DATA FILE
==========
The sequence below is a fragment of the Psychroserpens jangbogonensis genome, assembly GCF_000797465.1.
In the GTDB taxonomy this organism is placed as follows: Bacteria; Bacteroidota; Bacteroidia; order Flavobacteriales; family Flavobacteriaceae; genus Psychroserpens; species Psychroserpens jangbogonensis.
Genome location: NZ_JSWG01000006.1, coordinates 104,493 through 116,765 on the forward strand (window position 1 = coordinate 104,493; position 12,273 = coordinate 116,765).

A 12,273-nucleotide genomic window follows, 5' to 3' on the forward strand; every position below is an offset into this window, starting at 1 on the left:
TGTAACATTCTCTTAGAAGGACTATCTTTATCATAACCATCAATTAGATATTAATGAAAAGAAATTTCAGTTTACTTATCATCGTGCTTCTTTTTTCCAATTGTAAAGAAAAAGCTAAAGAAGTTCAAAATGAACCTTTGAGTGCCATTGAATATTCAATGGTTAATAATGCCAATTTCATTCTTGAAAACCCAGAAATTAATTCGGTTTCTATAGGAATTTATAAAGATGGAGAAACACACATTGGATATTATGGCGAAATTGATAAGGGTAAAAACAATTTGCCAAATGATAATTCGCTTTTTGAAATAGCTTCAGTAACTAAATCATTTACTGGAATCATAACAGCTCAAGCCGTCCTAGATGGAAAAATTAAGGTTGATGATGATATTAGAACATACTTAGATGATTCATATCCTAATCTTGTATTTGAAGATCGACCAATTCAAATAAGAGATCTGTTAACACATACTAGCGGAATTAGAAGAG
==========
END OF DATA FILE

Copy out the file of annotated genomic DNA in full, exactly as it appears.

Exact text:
The sequence below is a fragment of the Psychroserpens jangbogonensis genome, assembly GCF_000797465.1.
In the GTDB taxonomy this organism is placed as follows: Bacteria; Bacteroidota; Bacteroidia; order Flavobacteriales; family Flavobacteriaceae; genus Psychroserpens; species Psychroserpens jangbogonensis.
Genome location: NZ_JSWG01000006.1, coordinates 104,493 through 116,765 on the forward strand (window position 1 = coordinate 104,493; position 12,273 = coordinate 116,765).

A 12,273-nucleotide genomic window follows, 5' to 3' on the forward strand; every position below is an offset into this window, starting at 1 on the left:
TGTAACATTCTCTTAGAAGGACTATCTTTATCATAACCATCAATTAGATATTAATGAAAAGAAATTTCAGTTTACTTATCATCGTGCTTCTTTTTTCCAATTGTAAAGAAAAAGCTAAAGAAGTTCAAAATGAACCTTTGAGTGCCATTGAATATTCAATGGTTAATAATGCCAATTTCATTCTTGAAAACCCAGAAATTAATTCGGTTTCTATAGGAATTTATAAAGATGGAGAAACACACATTGGATATTATGGCGAAATTGATAAGGGTAAAAACAATTTGCCAAATGATAATTCGCTTTTTGAAATAGCTTCAGTAACTAAATCATTTACTGGAATCATAACAGCTCAAGCCGTCCTAGATGGAAAAATTAAGGTTGATGATGATATTAGAACATACTTAGATGATTCATATCCTAATCTTGTATTTGAAGATCGACCAATTCAAATAAGAGATCTGTTAACACATACTAGCGGAATTAGAAGAG